The Moose Jaw Soccer Association (MJSA) is still committed to financially supporting the Multiplex, even though its executive believes the municipality does not value its pledge or tenancy.
At a regular city council on Feb. 25, a councillor asked administration about the status of the donations received for the Downtown Facility and Field House (DFFH), or Multiplex, particularly from the soccer association.
City administration provided a response to council on April 22, saying the soccer association’s original pledge was $30,000 annually for 25 years for a total of $750,000. Furthermore, after five years of pledges, the soccer association had provided $164,050.
A letter from the soccer organization was presented at the May 27 executive committee meeting, in which the group explained that it was changing how much it was pledging and the reason for that.
Administration noted in its report to council that based on current registration numbers, the MJSA is expected to contribute about $6,500 annually under the updated pledge, while charging $25 per player.
Council approved a recommendation to receive and file the report; there was no discussion about it.
Letter from Moose Jaw Soccer Association
Kari L. Hennenfent, secretary for the soccer board, wrote a letter to council outlining the organization’s concerns.
Her main points were that rental fees have tripled since MJSA became a tenant; it is the only minor sports group to join the centre; it pays the municipality $25 per player even though KidSport and Jumpstart don’t cover that fee; that a contingency fund for turf replacement be created; and that other minor youth sports groups that use the building be urged to join.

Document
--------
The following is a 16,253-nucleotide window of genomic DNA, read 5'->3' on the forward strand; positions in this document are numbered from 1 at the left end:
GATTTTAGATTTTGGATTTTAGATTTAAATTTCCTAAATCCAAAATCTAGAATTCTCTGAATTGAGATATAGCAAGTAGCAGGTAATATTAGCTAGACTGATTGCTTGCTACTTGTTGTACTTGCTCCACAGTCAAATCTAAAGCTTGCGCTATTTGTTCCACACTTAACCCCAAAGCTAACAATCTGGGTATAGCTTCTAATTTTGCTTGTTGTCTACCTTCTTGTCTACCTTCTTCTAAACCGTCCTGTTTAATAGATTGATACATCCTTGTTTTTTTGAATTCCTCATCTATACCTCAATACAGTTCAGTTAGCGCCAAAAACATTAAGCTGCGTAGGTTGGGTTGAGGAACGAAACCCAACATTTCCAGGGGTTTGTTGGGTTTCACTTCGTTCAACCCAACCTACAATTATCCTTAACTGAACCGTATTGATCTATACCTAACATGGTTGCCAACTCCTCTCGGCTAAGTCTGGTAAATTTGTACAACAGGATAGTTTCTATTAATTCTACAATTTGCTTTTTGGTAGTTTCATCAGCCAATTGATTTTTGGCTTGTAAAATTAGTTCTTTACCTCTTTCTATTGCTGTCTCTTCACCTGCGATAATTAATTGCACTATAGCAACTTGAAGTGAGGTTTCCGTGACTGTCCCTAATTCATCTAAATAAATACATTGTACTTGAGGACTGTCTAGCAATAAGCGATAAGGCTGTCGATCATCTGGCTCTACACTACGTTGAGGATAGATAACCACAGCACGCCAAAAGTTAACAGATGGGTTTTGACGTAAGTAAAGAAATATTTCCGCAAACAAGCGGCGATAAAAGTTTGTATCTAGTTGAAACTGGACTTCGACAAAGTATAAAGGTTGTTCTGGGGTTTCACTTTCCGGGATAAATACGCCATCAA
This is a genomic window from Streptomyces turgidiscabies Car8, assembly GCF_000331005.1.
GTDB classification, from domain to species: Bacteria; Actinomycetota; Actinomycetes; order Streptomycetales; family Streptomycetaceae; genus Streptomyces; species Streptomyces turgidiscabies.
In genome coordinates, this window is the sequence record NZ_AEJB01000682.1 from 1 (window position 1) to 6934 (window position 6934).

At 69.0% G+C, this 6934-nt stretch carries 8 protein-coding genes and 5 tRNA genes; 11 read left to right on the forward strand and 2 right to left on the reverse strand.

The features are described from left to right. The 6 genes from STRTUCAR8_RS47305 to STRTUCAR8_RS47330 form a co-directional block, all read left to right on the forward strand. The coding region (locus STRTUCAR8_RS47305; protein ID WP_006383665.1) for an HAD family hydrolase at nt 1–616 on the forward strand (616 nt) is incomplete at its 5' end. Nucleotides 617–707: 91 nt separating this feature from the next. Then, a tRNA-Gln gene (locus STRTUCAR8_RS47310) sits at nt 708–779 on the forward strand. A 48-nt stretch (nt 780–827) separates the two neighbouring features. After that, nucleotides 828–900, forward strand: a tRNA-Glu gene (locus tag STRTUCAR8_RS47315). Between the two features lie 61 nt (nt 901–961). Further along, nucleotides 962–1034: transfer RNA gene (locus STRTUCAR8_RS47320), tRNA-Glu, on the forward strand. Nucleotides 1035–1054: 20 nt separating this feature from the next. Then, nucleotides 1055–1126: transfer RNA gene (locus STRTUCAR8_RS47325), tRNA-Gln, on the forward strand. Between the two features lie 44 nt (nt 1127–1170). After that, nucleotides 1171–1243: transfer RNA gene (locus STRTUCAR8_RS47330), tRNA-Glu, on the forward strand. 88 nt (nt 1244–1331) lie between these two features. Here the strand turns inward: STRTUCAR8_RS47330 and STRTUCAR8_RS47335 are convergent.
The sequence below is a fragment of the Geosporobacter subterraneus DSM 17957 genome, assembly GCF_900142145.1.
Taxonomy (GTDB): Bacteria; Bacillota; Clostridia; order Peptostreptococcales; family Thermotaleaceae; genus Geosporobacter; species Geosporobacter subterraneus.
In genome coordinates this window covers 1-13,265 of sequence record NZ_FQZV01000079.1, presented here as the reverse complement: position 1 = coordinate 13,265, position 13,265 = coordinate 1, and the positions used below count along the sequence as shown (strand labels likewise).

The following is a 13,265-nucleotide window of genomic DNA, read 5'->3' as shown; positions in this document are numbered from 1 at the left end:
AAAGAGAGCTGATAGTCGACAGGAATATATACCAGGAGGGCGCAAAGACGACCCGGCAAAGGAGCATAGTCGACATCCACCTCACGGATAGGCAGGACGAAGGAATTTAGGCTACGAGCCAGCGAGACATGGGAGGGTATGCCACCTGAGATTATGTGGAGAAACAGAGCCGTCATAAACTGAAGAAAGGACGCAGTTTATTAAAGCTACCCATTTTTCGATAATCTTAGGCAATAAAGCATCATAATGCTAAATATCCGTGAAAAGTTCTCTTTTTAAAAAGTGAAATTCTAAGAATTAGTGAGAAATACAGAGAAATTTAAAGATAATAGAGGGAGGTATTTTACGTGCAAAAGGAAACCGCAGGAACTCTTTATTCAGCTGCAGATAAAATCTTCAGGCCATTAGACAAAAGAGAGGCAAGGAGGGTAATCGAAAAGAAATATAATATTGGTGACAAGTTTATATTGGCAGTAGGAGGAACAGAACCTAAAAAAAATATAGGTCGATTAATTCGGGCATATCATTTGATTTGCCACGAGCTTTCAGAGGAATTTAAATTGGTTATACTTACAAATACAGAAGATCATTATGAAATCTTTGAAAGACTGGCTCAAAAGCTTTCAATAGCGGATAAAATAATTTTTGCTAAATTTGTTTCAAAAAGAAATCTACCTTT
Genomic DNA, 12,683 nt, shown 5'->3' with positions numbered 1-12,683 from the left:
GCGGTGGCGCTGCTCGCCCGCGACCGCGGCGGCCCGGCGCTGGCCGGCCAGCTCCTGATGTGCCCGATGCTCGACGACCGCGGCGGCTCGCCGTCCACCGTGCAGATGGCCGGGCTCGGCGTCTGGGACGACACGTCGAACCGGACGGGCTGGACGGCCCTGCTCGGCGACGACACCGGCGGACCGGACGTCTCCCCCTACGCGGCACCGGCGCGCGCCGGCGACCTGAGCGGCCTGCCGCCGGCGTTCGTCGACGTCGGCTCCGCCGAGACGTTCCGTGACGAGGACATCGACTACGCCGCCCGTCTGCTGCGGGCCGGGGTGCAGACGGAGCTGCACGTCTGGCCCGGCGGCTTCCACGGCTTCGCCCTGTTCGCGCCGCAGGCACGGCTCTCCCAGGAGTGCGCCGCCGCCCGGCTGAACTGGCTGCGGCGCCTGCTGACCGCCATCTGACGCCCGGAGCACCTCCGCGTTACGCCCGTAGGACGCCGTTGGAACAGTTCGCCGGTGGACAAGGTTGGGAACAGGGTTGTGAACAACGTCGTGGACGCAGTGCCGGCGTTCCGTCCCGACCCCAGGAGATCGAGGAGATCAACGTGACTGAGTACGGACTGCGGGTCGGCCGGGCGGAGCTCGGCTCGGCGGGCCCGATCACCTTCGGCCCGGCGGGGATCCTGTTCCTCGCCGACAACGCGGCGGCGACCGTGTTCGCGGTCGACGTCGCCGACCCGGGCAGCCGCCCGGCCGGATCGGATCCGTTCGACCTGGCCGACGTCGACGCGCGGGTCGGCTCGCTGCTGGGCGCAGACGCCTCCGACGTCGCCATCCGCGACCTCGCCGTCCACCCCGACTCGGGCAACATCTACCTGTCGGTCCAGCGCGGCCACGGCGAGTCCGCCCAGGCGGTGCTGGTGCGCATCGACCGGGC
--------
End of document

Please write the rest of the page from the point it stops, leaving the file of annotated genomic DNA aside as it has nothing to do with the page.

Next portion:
“The pledge was set up in good faith based on the following incentives during the first talks with the organizers of the multiplex,” she said.
Some of those incentives would have included the MJSA collecting 10 per cent of fees when other soccer groups scheduled the building for use; the collection of 7.65 per cent of revenues from advertising on the walls and indoor boards; and a proposed rate of $30 per quarter pitch.
“None of these incentives exist today,” Hennenfent added. “We always seem to be conceding to the bottom line for YaraCentre even though we have been prime tenant from Day 1.”
Not only did the MJSA continue to pay $30,000 a year when it did not even collect this from its membership, but rental fees have tripled since it became a tenant, she continued.
The organization has accommodated several requests from building management, including rate increases, loss of space, loss of prime-time turf rental to other programming, no compensation for the use of its nets during drop-ins and rentals, and being priced out by the centre’s own programming.
“Many of these things we have addressed in meetings, but they always seem to be brushed aside,” said Hennenfent. “All of this does not make us less committed to honouring our pledge promise. However, it does leave us lacking in faith that our pledge and tenancy is valued.”
The MJSA may have to reduce its pledge or even cease its indoor program if it continues to bear the financial burden, she added. It looks forward to working with the municipality to make the partnership stronger.
The next executive committee meeting is June 10.